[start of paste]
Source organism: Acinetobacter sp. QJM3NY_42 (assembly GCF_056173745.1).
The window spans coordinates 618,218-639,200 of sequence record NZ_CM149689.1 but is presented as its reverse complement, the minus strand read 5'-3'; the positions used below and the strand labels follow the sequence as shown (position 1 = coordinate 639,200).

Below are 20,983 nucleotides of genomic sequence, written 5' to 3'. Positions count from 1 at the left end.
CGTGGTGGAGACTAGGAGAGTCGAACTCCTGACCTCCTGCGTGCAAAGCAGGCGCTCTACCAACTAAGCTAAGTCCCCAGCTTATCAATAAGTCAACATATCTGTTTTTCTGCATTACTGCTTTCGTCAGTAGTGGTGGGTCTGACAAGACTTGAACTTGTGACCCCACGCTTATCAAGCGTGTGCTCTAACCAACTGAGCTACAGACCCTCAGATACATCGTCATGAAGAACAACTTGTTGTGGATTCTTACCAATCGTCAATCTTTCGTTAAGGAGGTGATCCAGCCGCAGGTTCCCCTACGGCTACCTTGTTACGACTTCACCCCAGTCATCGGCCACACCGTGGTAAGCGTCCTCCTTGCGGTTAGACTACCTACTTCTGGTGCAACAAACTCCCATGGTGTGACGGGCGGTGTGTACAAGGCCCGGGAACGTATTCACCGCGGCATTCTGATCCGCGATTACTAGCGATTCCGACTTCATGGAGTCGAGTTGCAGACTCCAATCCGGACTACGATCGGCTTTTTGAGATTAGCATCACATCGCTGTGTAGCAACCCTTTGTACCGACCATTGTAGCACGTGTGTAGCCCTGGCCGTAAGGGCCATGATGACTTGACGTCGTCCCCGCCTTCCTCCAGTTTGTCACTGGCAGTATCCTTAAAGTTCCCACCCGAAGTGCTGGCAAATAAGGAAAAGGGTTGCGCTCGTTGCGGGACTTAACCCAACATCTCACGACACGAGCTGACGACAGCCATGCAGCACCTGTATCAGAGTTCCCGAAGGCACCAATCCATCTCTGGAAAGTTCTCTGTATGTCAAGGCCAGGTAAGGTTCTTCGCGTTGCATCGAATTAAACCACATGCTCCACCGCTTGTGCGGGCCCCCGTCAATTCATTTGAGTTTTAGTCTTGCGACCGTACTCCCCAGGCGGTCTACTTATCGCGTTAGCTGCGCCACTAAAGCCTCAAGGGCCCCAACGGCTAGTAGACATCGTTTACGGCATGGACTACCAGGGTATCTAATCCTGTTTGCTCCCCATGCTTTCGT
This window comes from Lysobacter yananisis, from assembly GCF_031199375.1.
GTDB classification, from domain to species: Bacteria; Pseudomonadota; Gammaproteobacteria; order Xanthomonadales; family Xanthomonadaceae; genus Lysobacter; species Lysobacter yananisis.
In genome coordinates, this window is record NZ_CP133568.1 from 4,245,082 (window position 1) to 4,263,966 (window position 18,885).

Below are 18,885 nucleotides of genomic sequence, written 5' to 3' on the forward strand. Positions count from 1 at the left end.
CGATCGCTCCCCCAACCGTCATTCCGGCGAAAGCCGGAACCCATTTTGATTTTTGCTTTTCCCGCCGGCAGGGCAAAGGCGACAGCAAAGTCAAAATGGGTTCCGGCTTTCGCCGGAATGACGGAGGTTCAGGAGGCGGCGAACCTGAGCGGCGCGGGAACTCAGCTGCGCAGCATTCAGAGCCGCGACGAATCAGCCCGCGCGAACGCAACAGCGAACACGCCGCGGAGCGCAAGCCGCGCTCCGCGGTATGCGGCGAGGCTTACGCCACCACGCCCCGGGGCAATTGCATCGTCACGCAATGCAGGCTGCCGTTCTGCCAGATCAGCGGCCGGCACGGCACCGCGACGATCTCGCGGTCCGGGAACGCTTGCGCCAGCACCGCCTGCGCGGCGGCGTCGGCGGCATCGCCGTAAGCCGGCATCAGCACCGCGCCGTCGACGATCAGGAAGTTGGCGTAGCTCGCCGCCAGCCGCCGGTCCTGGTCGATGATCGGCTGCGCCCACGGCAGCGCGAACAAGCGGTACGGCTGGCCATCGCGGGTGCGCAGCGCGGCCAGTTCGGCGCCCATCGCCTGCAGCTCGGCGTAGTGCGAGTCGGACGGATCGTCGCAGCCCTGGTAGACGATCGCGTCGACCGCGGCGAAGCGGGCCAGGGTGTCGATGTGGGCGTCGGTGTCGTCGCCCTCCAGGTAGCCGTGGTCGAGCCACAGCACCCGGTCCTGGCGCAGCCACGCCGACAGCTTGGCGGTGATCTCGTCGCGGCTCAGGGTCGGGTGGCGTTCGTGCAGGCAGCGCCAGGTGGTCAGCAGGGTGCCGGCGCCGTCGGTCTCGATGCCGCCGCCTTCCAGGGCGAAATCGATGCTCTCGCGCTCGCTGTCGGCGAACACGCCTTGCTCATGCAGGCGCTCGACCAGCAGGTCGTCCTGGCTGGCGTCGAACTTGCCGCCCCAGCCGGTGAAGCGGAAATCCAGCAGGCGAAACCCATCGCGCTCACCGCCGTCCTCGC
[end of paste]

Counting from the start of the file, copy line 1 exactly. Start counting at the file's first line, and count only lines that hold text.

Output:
Source organism: Acinetobacter sp. QJM3NY_42 (assembly GCF_056173745.1).